Prime Minister Sheikh Hasina’s impassioned call to action transcends mere rhetoric; it signals a resounding climax to the Commonwealth Trade and Investment Forum Bangladesh 2023. Her words resonate with the promise of a future where Bangladesh takes its rightful place as a global economic powerhouse. Investors from Commonwealth countries now stand at the threshold of an extraordinary opportunity—one that beckons them to be part of Bangladesh’s incredible journey toward prosperity.
Key drivers of Bangladesh’s socio-economic success discussed
PM Hasina, in her address, highlighted a remarkable facet of Bangladesh’s foreign direct investment landscape: a staggering 70% of the country’s foreign direct investment is sourced from reinvestment.
In her discourse, she underlined a fundamental precondition for successful investment: robust infrastructure development. To this end, the government has undertaken ambitious initiatives, establishing a network of 100 economic zones, 109 hi-tech and software technology parks, and IT training and incubation centers across the nation, all bolstered by enticing incentive packages designed to entice foreign investors.
The Prime Minister articulated her government’s commitment to enhancing connectivity, spanning land, rail, and air. She proudly noted that almost all of the country’s highways have been elevated to accommodate four or more lanes, thus facilitating efficient transportation.
In a momentous achievement, the Padma Bridge has forged a direct connection between 21 southwestern districts of Bangladesh and Dhaka, seamlessly integrating previously disparate regions into the country’s economic landscape. Moreover, Bangladesh is poised to unveil the Karnaphuli underwater tunnel, a groundbreaking infrastructure project that not only heralds a first for Bangladesh but stands as a pioneering feat in South Asia. Progress is also rapidly advancing on the establishment of a rail link between Chattogram and the picturesque tourist destination of Cox’s Bazar.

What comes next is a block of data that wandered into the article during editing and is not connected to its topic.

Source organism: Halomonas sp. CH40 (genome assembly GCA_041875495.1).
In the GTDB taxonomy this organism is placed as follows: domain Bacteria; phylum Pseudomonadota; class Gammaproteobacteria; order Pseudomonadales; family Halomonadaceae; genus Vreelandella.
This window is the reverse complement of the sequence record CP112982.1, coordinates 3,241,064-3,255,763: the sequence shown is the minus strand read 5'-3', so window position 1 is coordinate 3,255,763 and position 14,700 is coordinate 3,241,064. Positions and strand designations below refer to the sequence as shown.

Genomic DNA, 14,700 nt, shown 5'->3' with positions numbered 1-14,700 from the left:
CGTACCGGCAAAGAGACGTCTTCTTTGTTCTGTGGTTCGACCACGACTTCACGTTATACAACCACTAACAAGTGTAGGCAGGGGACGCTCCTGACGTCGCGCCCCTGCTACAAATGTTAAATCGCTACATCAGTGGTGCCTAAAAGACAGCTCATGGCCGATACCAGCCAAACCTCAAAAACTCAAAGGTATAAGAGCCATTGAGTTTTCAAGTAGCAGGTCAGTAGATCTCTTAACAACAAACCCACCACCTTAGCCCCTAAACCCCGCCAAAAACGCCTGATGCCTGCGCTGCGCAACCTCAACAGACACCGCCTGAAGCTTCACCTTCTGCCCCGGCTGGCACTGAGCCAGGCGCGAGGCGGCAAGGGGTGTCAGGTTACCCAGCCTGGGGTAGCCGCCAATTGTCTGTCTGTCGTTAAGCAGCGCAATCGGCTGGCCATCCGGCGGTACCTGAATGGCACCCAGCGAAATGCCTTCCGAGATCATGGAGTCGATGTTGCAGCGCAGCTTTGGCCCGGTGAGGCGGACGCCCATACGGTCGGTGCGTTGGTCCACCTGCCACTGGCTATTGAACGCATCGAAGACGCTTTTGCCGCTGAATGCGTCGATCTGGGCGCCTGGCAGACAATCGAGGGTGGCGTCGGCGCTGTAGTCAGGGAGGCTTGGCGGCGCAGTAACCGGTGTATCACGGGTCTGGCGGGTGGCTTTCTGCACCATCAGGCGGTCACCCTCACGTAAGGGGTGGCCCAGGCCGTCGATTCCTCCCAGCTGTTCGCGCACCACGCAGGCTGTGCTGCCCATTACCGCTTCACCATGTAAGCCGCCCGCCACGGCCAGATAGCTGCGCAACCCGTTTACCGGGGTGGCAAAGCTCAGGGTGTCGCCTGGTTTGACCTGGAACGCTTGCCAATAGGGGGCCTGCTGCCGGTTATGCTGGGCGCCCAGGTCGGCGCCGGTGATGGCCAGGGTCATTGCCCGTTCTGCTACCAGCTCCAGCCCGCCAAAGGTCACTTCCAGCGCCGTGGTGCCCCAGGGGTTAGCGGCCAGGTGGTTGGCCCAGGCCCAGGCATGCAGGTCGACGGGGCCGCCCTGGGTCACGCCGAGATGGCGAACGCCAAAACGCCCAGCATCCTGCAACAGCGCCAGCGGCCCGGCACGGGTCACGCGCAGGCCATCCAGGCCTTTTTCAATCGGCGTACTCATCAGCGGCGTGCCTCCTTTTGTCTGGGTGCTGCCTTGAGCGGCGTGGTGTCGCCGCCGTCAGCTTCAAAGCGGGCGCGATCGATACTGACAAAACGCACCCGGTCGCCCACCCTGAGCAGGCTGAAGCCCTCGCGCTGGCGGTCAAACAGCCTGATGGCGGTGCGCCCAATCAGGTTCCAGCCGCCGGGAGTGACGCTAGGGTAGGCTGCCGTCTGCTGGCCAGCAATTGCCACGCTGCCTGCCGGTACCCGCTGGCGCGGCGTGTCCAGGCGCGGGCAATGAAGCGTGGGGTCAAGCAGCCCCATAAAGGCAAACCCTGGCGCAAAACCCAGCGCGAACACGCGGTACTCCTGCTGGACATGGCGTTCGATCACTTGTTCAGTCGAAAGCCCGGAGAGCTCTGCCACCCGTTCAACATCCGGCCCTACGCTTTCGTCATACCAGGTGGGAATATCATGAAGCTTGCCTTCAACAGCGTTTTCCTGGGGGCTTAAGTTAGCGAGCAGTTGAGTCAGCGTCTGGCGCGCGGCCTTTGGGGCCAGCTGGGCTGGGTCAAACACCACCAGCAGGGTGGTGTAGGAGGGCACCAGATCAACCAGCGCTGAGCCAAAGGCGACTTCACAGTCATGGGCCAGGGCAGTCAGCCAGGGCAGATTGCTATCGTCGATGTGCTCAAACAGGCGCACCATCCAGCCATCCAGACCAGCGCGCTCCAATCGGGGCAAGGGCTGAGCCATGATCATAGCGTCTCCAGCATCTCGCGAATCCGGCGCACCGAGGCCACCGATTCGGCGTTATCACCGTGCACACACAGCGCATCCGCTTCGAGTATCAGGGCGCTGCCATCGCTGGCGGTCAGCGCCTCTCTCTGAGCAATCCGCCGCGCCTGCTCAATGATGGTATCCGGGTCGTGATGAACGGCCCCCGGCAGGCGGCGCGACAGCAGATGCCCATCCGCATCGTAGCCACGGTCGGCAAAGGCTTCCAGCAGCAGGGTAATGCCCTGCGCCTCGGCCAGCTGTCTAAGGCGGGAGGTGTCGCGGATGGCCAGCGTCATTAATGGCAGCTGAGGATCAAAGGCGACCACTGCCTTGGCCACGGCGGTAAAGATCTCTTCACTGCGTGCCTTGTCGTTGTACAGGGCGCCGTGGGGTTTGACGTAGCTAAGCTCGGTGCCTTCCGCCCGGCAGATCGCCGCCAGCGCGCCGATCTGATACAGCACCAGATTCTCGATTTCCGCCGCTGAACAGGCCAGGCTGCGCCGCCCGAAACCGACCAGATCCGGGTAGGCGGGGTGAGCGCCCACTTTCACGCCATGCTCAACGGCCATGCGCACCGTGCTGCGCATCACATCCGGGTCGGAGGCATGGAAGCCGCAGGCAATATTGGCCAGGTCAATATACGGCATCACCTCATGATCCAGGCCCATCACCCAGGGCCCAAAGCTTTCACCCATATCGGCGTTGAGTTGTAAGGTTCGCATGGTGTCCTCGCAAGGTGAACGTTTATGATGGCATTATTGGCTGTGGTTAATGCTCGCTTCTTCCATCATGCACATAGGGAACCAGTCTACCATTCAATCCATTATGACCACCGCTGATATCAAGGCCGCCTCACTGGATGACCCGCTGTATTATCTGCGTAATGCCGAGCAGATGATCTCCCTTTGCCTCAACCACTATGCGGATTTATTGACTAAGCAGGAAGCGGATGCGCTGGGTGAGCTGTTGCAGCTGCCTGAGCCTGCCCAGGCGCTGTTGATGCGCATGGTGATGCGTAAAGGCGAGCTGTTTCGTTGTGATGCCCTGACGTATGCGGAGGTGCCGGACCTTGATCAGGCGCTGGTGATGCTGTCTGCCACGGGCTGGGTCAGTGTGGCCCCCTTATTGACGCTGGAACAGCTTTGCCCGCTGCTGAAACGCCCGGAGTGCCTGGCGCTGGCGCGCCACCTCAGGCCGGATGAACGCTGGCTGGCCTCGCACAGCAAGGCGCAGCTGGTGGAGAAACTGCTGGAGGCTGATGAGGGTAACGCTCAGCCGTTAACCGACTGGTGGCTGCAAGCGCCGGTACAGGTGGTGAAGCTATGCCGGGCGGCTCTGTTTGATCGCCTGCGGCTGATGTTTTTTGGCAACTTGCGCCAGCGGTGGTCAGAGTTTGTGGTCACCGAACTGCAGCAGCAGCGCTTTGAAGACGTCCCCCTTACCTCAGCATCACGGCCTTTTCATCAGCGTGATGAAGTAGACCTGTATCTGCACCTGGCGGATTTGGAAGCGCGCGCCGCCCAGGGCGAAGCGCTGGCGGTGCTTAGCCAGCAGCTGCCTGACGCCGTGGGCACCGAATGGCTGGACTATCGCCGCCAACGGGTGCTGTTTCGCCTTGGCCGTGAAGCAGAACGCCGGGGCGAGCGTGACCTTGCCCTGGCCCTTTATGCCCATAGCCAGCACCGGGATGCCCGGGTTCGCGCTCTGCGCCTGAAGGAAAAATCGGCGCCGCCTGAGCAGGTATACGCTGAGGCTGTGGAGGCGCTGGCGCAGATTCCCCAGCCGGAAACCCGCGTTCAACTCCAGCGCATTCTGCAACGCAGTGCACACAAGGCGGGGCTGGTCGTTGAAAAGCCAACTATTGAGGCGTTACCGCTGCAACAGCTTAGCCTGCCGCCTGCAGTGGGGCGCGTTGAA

Prime Minister Hasina attributed Bangladesh’s swift socio-economic development to a combination of factors, including a democratic environment, political stability, continuity of government, and a well-structured portfolio of development programs.
The esteemed gathering also featured key addresses from luminaries such as Prime Minister’s Private Industry and Investment Adviser Salman Fazlur Rahman, Foreign Minister AK Abdul Momen, Executive Chairman of Bida Lokman Hossain Miah, Strategic Advisor (Bangladesh) of Commonwealth Enterprise and Investment Council (CWEIC) Zillur Hussain, and CWEIC Chairman Lord Marland.
In a poignant gesture, Prime Minister Hasina presented the Commonwealth Bangabandhu Sheikh Mujibur Rahman Green Investment Award to EcoBricks from Uganda. Organizers of the event revealed that over 300 international delegates, including 13 ministers from Commonwealth countries, have convened for this two-day conference.